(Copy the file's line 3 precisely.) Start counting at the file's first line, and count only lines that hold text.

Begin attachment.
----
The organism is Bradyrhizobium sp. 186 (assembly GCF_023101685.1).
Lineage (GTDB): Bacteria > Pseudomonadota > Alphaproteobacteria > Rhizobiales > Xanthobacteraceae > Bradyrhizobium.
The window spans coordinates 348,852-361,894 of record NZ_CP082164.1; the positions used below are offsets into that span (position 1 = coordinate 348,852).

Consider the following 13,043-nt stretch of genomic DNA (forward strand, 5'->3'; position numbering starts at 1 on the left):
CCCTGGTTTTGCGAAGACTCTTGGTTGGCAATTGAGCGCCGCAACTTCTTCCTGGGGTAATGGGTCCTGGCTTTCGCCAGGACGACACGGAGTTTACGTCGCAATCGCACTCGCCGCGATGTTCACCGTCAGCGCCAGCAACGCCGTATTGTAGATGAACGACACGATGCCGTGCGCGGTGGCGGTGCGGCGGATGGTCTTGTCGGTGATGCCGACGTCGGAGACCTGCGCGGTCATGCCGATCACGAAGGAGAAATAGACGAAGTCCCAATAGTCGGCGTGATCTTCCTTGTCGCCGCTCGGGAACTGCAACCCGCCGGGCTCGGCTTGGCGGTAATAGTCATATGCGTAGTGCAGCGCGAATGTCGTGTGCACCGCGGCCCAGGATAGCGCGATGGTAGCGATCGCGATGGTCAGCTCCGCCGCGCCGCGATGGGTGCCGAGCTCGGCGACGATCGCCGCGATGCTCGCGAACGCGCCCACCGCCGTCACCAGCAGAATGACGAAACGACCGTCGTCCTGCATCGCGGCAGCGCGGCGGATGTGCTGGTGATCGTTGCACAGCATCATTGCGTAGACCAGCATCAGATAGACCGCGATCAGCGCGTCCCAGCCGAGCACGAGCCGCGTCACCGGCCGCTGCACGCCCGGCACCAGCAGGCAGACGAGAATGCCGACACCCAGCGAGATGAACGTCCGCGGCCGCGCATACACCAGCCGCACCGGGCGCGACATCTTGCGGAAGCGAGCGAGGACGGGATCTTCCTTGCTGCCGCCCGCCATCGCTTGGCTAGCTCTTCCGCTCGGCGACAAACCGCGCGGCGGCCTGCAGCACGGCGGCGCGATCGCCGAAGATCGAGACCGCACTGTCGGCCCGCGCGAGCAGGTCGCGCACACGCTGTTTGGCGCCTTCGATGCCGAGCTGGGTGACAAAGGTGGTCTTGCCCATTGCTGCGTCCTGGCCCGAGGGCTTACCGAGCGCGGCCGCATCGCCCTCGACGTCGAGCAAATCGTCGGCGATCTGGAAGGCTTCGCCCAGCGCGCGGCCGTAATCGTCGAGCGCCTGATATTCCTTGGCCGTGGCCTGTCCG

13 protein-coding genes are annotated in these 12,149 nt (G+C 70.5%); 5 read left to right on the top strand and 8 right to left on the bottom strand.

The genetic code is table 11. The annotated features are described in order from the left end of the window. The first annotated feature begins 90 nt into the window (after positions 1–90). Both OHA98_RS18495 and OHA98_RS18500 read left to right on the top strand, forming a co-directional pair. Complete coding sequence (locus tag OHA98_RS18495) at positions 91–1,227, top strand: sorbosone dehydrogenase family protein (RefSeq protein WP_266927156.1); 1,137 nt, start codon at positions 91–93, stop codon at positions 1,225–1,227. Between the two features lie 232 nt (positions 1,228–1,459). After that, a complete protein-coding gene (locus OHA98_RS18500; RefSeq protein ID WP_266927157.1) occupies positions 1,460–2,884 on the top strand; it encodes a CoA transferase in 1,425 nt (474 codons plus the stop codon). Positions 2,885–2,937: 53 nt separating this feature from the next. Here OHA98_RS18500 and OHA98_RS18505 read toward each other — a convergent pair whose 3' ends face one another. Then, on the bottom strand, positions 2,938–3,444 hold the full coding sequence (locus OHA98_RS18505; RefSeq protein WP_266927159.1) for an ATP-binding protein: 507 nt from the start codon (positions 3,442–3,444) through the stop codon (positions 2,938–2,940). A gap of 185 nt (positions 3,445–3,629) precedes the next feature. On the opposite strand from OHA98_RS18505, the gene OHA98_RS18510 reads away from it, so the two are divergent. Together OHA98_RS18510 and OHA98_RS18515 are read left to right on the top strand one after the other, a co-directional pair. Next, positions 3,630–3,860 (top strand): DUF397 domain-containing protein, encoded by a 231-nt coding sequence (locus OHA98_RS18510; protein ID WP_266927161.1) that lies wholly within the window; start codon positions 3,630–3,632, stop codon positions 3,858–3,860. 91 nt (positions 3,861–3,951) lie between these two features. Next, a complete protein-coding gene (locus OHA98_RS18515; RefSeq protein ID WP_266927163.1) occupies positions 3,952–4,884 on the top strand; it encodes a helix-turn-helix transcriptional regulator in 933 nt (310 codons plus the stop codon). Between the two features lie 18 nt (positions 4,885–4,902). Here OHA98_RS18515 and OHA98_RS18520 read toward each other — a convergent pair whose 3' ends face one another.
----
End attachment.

The window spans coordinates 348,852-361,894 of record NZ_CP082164.1; the positions used below are offsets into that span (position 1 = coordinate 348,852).